Linux mediaserver on Linksys NSLU2 (slug)
SlugOS/BE (formerly OpenSlug) Linux on the Linksys NSLU2
The Linksys NSLU2 (also known as "Slug" is a well known piece of hardware to be toyed with. Linksys (part of Cisco corp.) sells the NSLU2 with a small Linux operating system on it. Linux enthousiasts developed replacement firmware. This firmware creates a small but flexible embedded Linux environment. It is also possible to hang a USB-disk on the NSLU2 and get a full blown Debian system running on the Slug.
The Slug is a great system to use as an text mode shell server: it is 100% silent (when run from an USB-pen) and is very economic (low power consumption).
The Slug as UPnP Mediaserver for a Philips Streamium box
The Slug is a good host for a Linux UPnP Mediaserver. I use it to feed a Philips Streamium SLA5520 with music. Because I wanted a 100% silent system the doesn't require much electrical power, I choose for a Slug and a 4 Gb USB memorystick.
Open Source UPnP Mediaserver
I installed Mediatomb on the Slug. Mediatomb is a free UPnP Mediaserver, completely open source. Mediatomb runs on Linux, FreeBSD and on Mac OS X. It runs on all kind of platforms: x86, Alpha, ARM, MIPS, Sparc.
Mediatomb is stable and works perfect with the Philips Streamium SLA5520. Mediatomb is easy to install and easy to configure.
Running from a 4 Gb USB memorystick
The local shop for office equipment had 4 Gb Cruzer mediasticks for sale. I purchased one for my Slug. The Slug will be dedicated to the UPnP mediaserver task so I decided not to put Debian on it, but SlugOSBE. SlugOSBE (or SlugOS/BE - the SlugOS website uses both terms) is a Big Endian (hence the BE in the name) system. It comes with a very small footprint (busybox and a few other goodies). Software is easy to add with the OptWare package system. It uses ipkg which acts a bit like apt-get.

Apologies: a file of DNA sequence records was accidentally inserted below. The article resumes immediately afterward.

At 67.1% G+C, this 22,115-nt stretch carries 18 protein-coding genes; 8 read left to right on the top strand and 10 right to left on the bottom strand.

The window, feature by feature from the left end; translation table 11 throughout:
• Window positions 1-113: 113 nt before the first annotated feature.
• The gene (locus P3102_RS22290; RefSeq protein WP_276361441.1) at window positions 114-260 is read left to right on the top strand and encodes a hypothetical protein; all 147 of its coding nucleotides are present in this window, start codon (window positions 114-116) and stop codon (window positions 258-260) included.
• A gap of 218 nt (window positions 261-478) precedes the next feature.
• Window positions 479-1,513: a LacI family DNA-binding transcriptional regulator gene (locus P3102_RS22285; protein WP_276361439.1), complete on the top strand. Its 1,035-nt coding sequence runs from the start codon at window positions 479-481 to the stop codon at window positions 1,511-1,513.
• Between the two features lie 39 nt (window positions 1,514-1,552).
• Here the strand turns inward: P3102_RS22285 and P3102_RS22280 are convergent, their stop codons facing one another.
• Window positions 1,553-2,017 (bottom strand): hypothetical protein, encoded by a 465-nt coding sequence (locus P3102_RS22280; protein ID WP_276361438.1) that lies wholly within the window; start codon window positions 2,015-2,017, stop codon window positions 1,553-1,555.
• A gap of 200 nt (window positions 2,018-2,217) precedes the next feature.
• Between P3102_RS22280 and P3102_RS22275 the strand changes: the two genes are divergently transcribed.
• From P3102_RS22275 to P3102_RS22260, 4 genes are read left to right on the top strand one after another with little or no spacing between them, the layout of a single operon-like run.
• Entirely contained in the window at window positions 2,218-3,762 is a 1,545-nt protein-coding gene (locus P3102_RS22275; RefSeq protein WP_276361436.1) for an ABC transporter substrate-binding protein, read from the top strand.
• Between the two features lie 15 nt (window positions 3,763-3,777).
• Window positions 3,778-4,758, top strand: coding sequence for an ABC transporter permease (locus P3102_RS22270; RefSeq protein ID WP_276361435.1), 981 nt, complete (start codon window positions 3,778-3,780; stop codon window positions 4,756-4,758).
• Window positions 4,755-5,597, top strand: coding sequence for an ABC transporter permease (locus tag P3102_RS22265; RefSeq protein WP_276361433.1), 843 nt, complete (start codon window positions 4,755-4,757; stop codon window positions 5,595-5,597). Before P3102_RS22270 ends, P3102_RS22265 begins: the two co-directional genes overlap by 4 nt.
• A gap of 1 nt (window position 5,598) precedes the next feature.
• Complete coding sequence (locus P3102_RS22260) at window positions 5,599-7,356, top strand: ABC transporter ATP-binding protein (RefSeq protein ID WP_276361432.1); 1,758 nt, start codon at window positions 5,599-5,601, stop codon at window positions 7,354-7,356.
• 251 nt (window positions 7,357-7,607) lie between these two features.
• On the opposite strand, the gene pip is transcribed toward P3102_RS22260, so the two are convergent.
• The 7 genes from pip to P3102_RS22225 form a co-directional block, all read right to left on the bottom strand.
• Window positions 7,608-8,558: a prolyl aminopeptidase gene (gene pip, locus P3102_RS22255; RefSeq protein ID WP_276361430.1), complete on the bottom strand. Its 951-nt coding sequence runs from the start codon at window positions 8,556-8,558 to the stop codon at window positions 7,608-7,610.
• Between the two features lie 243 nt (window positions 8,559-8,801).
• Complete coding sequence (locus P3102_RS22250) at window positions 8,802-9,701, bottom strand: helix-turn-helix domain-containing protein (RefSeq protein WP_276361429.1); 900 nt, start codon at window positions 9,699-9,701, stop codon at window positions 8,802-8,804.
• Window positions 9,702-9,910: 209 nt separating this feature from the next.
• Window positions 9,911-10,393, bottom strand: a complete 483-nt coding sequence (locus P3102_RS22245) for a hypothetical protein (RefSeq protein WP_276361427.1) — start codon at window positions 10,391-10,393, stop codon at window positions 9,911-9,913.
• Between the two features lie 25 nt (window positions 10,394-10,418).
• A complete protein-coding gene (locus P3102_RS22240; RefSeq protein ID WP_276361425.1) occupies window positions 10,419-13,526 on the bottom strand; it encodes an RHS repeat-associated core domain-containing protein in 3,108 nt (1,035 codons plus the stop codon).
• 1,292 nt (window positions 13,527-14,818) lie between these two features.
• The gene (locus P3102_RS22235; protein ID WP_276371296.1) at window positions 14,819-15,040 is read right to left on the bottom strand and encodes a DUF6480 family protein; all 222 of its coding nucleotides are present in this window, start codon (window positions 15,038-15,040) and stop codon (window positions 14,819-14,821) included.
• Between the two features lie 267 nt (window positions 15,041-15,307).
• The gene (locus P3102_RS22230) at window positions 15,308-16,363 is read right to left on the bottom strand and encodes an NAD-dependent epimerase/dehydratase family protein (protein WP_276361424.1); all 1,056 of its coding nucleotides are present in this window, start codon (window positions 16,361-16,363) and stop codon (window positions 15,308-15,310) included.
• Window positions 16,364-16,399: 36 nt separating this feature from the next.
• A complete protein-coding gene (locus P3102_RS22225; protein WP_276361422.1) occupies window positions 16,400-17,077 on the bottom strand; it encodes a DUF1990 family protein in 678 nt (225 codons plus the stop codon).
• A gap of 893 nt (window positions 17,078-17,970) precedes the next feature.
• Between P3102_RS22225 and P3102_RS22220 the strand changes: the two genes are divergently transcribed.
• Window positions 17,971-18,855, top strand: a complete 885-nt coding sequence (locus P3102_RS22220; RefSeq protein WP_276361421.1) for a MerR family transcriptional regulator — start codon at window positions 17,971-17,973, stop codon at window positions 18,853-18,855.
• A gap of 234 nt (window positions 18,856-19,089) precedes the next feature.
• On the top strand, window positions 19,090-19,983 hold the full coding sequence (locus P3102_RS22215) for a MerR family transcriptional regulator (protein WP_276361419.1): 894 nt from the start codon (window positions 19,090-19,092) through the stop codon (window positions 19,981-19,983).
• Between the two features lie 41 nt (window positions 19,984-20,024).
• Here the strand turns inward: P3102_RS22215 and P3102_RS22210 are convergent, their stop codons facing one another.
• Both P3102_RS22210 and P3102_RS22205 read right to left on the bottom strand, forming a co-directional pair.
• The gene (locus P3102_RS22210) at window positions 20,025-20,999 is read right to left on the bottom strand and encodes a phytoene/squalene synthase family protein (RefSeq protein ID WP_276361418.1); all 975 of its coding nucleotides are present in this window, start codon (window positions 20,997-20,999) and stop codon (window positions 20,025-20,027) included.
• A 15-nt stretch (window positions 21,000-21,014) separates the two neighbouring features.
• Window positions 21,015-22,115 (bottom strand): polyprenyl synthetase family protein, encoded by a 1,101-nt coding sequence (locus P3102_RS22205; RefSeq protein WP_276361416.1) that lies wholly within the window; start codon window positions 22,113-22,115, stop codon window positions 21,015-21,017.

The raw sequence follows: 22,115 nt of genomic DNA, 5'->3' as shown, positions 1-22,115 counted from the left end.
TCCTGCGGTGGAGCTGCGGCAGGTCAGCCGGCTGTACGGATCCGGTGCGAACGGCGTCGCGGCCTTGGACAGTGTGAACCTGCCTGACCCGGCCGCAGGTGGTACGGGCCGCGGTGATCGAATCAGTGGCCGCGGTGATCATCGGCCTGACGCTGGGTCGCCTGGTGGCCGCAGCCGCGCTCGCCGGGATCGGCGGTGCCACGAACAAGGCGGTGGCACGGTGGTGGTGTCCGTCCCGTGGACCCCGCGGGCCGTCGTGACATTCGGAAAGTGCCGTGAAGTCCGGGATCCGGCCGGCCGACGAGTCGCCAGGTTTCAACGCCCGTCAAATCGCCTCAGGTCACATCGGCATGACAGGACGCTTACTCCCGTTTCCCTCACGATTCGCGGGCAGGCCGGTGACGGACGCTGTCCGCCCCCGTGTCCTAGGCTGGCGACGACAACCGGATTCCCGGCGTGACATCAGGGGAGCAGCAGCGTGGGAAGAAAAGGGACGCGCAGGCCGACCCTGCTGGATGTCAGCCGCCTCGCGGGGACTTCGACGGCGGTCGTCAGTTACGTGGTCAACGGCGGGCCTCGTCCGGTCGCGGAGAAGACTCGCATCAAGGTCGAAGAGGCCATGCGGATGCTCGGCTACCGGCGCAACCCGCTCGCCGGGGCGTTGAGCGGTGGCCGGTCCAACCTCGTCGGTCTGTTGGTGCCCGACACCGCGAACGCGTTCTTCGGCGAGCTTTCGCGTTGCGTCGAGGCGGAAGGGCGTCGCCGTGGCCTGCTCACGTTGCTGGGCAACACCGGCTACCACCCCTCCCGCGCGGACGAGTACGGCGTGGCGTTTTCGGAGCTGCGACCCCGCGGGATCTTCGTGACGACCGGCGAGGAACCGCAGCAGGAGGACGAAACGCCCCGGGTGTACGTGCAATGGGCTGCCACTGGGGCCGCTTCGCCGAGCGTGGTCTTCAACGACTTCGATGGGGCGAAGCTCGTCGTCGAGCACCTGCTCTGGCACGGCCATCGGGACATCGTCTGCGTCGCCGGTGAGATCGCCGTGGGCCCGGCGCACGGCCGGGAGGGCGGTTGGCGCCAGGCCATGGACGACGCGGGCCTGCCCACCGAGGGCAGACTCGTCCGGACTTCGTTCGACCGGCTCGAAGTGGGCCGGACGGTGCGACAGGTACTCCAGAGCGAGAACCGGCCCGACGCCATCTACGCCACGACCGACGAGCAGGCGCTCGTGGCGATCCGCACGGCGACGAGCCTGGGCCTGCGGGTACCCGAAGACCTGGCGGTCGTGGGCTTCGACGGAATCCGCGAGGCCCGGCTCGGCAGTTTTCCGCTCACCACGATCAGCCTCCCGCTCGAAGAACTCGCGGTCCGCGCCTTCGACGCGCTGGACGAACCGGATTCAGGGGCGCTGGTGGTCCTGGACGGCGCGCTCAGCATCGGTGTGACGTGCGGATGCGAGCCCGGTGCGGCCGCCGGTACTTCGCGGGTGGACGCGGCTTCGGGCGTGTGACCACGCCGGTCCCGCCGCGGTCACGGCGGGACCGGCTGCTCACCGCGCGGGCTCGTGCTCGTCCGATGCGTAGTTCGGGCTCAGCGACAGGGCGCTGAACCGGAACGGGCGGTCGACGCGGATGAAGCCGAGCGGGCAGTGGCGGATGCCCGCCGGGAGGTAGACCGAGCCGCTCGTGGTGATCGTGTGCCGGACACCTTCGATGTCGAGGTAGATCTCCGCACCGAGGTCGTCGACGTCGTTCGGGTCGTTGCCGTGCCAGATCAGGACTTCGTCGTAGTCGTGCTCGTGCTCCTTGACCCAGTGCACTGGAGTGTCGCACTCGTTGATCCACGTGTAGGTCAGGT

This is how I partitioned the memorystick:
- /dev/sda1: 128 Mb ext2 to hold the root filesystem
- /dev/sda2: 128 Mb swap partition
- /dev/sda3: almost 4 Gb ext for the music
/dev/sda1 will be mounted to / and /dev/sda3 will be mounted to /home
Perhaps 4 Gb is not the right size for you. I know people who have over 150 Gb of music. My collection is not that big, it is something close to 15 Gb. However, much of this music is not played on a regular basis. The most played music is on the 4 Gb memory stick. When I occasionally want to play the other music I run mediatomb from a Linux computer with real harddisks. But for 90% of the time, the less powerconsuming Slug with the silent mediastick will do fine.
I added the unstable repository in the ipkg configuration and installed mediatomb.
After this, it was a matter of configuring
mediatomb. To do this, simply run mediatomb once
(do this as mortal user - not as root).
After this, a ~/.mediatomb directory is created and populated by a mediatomb.db and a config.xml. The config.xml is the configuration file. Edit the configuration file. Then run
mediatomb -a /path/to/music
Your music will be parsed and the database will be filled. Let it run for a while (listen to some music in the mean time) and killall mediatomb. Then let mediatomb start from /etc/rc3.d (as the mortal user and its group). That is it!